The best books that show you the real Ethiopia

Robert David Author Of Lights, Camera, Jemuru: Ethiopia through the lens of a community film school
By Robert David

The Books I Picked & Why

The No. 1 Ladies' Detective Agency

By Alexander McCall Smith

Book cover of The No. 1 Ladies' Detective Agency

Why this book?

This is the first novel in a series and what I love about them all is that they show Africa in a positive light. The crimes our heroine, Precious Ramotswe, has to solve are whimsical rather than violent and show us all to be victims of the frailties of human nature rather than anything more sinister. I’m lucky enough to have travelled in Botswana and you can see a little bit of McCall Smiths characters in everyone you meet. I also love the way that he describes the richness of African everyday life, and the way he captures these moments with wry and deferential humour. Whenever things are getting on top of me and I need a pick me up these are the books I always turn to. 


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The Barefoot Emperor

By Philip Marsden

Book cover of The Barefoot Emperor

Why this book?

What William Dalrymple is to India, Philip Marsden is to Ethiopia. They are both inspired travel writers and scholarly historians. What I particularly loved about The Barefoot Emperor was that it actually reads like a page-turning thriller. Central to the story is the towering figure of the Emperor Tewedros, a brilliant military commander, political reformer, and charismatic leader, who was both loved and loathed by the warring factions that made up his kingdom. His rise and fall compare with anything achieved by Julius Ceasar or Genghis Khan, and Marsden captures his incredible, true-life story with bravura writing that leaps off the page. He turns a searing searchlight onto one of the most forgotten episodes in African history and captures it all with a breathtaking sense of spirit of place.        


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Orphaned: One Woman's Mission to Save Africa's AIDS Children

By Melissa Fay Greene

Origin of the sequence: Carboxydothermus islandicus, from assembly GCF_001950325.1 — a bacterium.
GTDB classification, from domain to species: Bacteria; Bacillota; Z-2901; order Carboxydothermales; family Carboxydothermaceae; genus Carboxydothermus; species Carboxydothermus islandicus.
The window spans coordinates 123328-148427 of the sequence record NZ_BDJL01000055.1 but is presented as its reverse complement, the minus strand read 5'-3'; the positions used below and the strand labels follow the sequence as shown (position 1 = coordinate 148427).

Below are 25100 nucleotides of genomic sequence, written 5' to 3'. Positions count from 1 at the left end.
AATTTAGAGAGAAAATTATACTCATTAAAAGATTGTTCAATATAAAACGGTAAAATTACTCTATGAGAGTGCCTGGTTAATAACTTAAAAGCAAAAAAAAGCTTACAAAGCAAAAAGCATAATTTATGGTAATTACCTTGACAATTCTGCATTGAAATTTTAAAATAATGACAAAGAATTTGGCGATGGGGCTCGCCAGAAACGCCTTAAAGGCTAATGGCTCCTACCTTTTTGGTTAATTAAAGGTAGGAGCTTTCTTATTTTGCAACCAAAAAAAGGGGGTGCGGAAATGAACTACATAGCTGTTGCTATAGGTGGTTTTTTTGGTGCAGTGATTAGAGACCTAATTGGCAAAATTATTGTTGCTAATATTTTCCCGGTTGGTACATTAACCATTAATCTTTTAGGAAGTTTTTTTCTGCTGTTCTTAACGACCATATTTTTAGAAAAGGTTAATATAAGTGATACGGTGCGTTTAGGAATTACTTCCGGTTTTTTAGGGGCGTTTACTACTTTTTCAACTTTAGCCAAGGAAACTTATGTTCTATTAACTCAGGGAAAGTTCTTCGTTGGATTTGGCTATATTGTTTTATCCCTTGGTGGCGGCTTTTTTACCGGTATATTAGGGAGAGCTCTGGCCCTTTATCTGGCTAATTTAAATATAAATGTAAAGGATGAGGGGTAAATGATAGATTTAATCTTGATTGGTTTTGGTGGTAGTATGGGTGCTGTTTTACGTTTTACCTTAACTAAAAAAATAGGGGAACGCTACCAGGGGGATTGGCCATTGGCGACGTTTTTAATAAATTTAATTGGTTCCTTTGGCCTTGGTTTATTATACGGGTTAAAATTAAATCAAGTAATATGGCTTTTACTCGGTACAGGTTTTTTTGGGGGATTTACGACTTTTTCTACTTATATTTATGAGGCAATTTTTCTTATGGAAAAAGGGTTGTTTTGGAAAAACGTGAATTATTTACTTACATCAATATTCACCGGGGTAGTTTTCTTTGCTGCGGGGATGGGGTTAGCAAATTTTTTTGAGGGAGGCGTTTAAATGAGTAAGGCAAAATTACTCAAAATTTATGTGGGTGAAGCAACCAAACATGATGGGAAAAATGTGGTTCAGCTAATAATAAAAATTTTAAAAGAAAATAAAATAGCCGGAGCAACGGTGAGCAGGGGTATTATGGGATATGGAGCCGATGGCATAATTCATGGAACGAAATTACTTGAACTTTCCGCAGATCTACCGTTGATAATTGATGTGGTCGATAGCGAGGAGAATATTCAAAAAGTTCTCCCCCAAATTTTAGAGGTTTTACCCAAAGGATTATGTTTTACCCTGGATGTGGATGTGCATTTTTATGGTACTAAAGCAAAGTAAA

Book cover of Orphaned: One Woman's Mission to Save Africa's AIDS Children

Why this book?

Leader? Hero? Saint? It’s difficult to find the words to define Haregewoin Teferra, the subject of this book, but somehow I feel these still fall short. A woman living in relative comfort in Addis Ababa, Ethiopia, her life is turned upside down when she is given two young children to care for whose parents died due to HIV/AIDS. In time Haregewoin becomes a mother to many more just like them. In opening her doors, Haregewoin opened her heart to hundreds of orphaned children and gave them the chance of new and happy lives. This is a book that moved me to tears. Tears of rage at the injustices in the world and tears of relief that people like Haregewoin still exist.    


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Ethiopia: Through Writers' Eyes

By Yves-Marie Stranger

Book cover of Ethiopia: Through Writers' Eyes

Why this book?

How do you describe and encapsulate a country that can trace its history back to the days of the Queen of Sheba, whose ethnic peoples speak over 80 separate languages and whose many traditions and culture remain untouched by time? The genius of Ethiopia: Through Writers’ Eyes is that it solves this conundrum brilliantly by compiling the writings of explorers, travel writers, and journalists dating from the ancient Greeks right up to the modern day. The result is a fascinating kaleidoscope of images and experiences that turn constantly in this reader’s mind long after putting the book down. It’s a book I return to time after time and it always transports me back to one of the most mysterious and beguiling countries on earth.       


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The Lure of the Honey Bird: The Storytellers of Ethiopia

By Elizabeth Laird

Book cover of The Lure of the Honey Bird: The Storytellers of Ethiopia

Why this book?

Ethiopia is a treasure trove of traditional folktales and learning. Elizabeth Laird has travelled the length and breadth of the country digging them out by talking to tribal elders, community leaders, and traditional storytellers. What emerged for me was a fascinating record of an ancient culture and its wisdom that can trace its roots back to the days of the Old Testament but whose lessons still ring true to this today. I loved accompanying Elizabeth on her travels as she went in search of the stories; enjoyed meeting alongside her the storytellers she managed to track down; and most of all was charmed by the stories themselves, which are a match in wit and human insight for anything that was ever penned by Aesop or Hans Christian Andersen. 


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